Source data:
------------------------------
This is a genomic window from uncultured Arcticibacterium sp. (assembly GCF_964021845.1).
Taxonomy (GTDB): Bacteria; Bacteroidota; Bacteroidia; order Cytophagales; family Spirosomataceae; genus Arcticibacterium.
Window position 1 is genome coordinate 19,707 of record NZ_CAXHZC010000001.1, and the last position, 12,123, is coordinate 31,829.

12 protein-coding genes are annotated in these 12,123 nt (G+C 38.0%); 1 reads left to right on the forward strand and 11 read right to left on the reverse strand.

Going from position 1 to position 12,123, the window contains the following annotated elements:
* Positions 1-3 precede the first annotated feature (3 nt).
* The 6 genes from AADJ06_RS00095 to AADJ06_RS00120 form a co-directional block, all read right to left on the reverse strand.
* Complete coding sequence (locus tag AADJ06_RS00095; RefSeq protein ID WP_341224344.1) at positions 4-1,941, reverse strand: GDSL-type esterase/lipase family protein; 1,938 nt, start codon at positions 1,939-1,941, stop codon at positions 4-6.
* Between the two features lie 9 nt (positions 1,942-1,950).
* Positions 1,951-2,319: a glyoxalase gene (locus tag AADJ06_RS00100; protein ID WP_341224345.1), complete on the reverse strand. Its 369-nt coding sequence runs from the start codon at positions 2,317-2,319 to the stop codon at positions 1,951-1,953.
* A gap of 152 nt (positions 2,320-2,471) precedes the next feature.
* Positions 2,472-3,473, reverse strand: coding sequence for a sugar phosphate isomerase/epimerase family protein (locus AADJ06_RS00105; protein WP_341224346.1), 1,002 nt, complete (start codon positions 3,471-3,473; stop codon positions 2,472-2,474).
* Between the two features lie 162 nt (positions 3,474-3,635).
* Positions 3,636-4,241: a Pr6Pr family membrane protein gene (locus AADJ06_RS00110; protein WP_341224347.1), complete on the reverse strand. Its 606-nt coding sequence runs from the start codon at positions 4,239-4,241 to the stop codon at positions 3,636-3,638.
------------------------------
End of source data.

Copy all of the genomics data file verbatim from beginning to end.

This is a genomic window from uncultured Arcticibacterium sp. (assembly GCF_964021845.1).
Taxonomy (GTDB): Bacteria; Bacteroidota; Bacteroidia; order Cytophagales; family Spirosomataceae; genus Arcticibacterium.
Window position 1 is genome coordinate 19,707 of record NZ_CAXHZC010000001.1, and the last position, 12,123, is coordinate 31,829.

12 protein-coding genes are annotated in these 12,123 nt (G+C 38.0%); 1 reads left to right on the forward strand and 11 read right to left on the reverse strand.

Going from position 1 to position 12,123, the window contains the following annotated elements:
* Positions 1-3 precede the first annotated feature (3 nt).
* The 6 genes from AADJ06_RS00095 to AADJ06_RS00120 form a co-directional block, all read right to left on the reverse strand.
* Complete coding sequence (locus tag AADJ06_RS00095; RefSeq protein ID WP_341224344.1) at positions 4-1,941, reverse strand: GDSL-type esterase/lipase family protein; 1,938 nt, start codon at positions 1,939-1,941, stop codon at positions 4-6.
* Between the two features lie 9 nt (positions 1,942-1,950).
* Positions 1,951-2,319: a glyoxalase gene (locus tag AADJ06_RS00100; protein ID WP_341224345.1), complete on the reverse strand. Its 369-nt coding sequence runs from the start codon at positions 2,317-2,319 to the stop codon at positions 1,951-1,953.
* A gap of 152 nt (positions 2,320-2,471) precedes the next feature.
* Positions 2,472-3,473, reverse strand: coding sequence for a sugar phosphate isomerase/epimerase family protein (locus AADJ06_RS00105; protein WP_341224346.1), 1,002 nt, complete (start codon positions 3,471-3,473; stop codon positions 2,472-2,474).
* Between the two features lie 162 nt (positions 3,474-3,635).
* Positions 3,636-4,241: a Pr6Pr family membrane protein gene (locus AADJ06_RS00110; protein WP_341224347.1), complete on the reverse strand. Its 606-nt coding sequence runs from the start codon at positions 4,239-4,241 to the stop codon at positions 3,636-3,638.